Another biosphere. In their attempt to understand the truth, scientists sometimes go to large-scale experiments. One of them provided for the creation of a working model of the entire terrestrial biosphere. In 1985, an association of two hundred American scientists and engineers was created, who decided to build in the Sonoran Desert, Arizona, a huge glass building with samples of the earth's living and plant world. The researchers wanted to hermetically isolate the building from any influx of substances from the outside, as well as energy sources. An exception was made for sunlight. It was planned to settle in this aquarium for 2 years a team of eight volunteer participants who received the title of bionauts. The experiment was supposed to help study the connections existing in the natural world, as well as check whether people can coexist for a long time in a confined space. These observations would be very important for space flights. Oxygen here was supposed to be released by plants, and water should be provided by the natural cycle and biological self-purification. Plants and animals would provide food. The entire inner part of the 1.3 hectare complex was divided into three zones. The first contains samples of the five main ecosystems of the planet - a patch of rainforest, an "ocean" in the form of a pool of salt water, a desert, a savanna through which a river flowed, and a swamp.In accordance with each site, representatives of flora and fauna specially selected by biologists were settled there. The second part of the territory was given to life support systems. It accommodates 0.25 hectares for growing 139 species of edible plants, including tropical fruits, swimming pools, for growing fish. Tilapia was chosen as the least whimsical, tasty and fast growing species. There was also a place for the wastewater treatment compartment. The third zone was given to living quarters. Each bionaut was allocated 33 square meters, and the dining room and living room were shared. For computers and night lighting, electricity was generated by solar panels. The experiment started in September 1991. Eight people were walled up in a glass greenhouse. But literally problems started right there. The weather at that time was cloudy, as a result, photosynthesis proceeded unexpectedly slowly. Bacteria quickly multiplied in the soil, which absorbed oxygen, as a result, in 16 months, its content decreased from the usual 21% to a critical 14%. In this situation, it was necessary to add oxygen from the outside, using cylinders. The estimated harvest of edible plants also did not take place, as a result, already in November, they had to resort to emergency food supplies. The participants in the experiment were constantly fasting, the average weight loss over two years of experiments was 13%. Pollinating insects, specially colonized, quickly died out, like 15-30% of other species. But cockroaches quickly and abundantly multiplied, although no one initially settled them in the biosphere. As a result, the bionauts were able to barely sit in the building for the intended two years, but the experiment was generally unsuccessful. But scientists once again realized how subtle and vulnerable those living mechanisms that ensure our existence. The gigantic structure is still used today - separate experiments with animals and plants are carried out there.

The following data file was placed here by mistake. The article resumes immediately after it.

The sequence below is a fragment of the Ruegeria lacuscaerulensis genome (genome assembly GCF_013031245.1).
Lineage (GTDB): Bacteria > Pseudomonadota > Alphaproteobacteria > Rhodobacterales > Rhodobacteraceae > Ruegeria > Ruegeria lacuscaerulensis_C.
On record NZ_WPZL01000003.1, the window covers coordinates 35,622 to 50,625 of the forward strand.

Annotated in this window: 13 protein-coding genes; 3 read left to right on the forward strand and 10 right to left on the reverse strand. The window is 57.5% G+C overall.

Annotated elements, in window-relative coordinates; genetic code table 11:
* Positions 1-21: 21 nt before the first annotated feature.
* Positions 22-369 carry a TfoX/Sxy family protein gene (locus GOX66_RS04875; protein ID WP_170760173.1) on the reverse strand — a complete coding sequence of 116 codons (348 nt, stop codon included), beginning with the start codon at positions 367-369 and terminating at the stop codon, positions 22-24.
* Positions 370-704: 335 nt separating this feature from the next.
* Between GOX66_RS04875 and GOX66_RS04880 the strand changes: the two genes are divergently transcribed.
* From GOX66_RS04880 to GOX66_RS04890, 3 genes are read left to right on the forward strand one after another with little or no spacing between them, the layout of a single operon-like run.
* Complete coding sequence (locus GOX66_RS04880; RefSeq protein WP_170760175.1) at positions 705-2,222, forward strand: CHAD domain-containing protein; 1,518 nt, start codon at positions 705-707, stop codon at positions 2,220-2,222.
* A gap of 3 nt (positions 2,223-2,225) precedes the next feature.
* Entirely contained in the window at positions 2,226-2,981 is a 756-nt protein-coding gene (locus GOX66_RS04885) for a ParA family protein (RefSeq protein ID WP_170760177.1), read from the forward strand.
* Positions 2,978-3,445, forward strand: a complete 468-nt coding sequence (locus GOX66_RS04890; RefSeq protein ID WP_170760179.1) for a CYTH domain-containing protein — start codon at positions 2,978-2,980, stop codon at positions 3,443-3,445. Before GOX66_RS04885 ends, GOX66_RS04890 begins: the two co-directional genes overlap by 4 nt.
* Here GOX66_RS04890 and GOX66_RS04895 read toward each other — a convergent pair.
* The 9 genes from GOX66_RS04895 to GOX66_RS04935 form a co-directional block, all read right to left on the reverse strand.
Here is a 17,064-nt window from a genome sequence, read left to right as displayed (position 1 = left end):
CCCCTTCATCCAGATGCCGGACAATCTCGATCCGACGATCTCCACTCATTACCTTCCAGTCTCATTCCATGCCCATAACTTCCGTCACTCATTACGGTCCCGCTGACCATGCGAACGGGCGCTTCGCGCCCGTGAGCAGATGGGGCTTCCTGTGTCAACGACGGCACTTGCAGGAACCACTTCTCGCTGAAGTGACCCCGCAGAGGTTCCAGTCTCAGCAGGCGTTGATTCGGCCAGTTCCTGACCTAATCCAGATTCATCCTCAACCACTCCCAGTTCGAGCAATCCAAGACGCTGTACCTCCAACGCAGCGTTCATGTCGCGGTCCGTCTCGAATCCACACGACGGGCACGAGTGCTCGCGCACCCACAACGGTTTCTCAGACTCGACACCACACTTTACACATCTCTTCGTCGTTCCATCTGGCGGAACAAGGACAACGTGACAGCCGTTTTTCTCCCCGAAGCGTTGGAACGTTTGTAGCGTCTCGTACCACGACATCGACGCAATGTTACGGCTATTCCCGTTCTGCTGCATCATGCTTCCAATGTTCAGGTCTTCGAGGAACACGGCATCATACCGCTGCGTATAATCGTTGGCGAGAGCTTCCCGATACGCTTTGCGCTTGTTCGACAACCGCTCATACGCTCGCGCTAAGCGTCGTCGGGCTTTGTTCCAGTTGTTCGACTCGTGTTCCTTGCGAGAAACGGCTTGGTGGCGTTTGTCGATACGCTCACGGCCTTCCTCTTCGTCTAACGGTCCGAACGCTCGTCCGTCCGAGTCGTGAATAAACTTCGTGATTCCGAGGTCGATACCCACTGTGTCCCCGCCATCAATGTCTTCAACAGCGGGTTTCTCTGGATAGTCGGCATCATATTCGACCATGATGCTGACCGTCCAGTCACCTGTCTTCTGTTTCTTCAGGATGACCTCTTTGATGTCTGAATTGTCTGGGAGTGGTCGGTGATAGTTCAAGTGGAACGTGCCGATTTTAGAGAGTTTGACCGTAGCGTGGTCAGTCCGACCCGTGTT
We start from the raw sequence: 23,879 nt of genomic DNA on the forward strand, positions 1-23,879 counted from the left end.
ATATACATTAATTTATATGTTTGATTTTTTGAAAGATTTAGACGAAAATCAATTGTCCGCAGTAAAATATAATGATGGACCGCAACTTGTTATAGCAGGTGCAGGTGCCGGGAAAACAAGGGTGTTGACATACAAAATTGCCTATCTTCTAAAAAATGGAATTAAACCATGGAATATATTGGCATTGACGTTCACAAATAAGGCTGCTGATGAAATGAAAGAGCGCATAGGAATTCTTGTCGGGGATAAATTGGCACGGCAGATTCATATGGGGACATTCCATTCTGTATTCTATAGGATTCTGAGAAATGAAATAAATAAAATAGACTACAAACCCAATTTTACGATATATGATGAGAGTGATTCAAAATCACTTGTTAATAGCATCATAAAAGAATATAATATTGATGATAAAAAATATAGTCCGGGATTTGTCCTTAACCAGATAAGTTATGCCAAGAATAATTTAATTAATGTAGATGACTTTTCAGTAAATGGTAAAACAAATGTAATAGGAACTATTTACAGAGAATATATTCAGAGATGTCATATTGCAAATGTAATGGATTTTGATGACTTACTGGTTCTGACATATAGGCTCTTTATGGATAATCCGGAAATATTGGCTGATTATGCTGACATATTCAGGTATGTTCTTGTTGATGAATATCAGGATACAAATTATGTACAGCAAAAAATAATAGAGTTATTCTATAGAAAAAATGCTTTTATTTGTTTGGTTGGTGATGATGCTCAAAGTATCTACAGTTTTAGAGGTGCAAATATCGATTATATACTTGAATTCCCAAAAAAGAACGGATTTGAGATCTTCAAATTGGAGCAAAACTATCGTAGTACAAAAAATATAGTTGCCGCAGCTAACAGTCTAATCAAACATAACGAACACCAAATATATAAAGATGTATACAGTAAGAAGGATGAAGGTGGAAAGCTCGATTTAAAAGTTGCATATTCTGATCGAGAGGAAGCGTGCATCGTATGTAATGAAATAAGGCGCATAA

Burning a diamond. In our time, experiments are becoming more and more expensive and require complex and bulky machines. But a couple of centuries ago it was a novelty, and curious onlookers went to look at the experiments of the great chemist Antoine Lavoisier. Then crowds of people gathered in the open air in the gardens near the Louvre. The scientist publicly researched how different substances behave at high temperatures. For this, a giant installation was built with two lenses, collecting sunlight into a beam. Even today, making a huge collecting lens with a diameter of 130 centimeters is quite difficult, let alone 1772. However, opticians have elegantly solved this problem. They created two round concave glasses, soldered them, having previously poured 130 liters of alcohol into the gap between them. As a result, the thickness of the lens in its widest, central part was 16 centimeters. The second lens helped to collect a more powerful beam of rays. It was half the size and could be prepared in the traditional way - by grinding glass castings. This whole structure was installed on a large platform. To focus the Sun on the lens, a whole system of levers, wheels and screws was developed. The participants in the experiment put on smoked glasses. Lavoisier placed various minerals and metals in the focus of the lenses. The chemist tried to heat zinc and tin, quartz and sandstone, coal, platinum, gold and even diamond. The scientist noted that if a glass vessel is hermetically sealed, forming a vacuum there, then the diamond there will be charred when heated, whereas in the sun it simply completely burns out, disappearing. Such grandiose experiments cost thousands of gold pieces.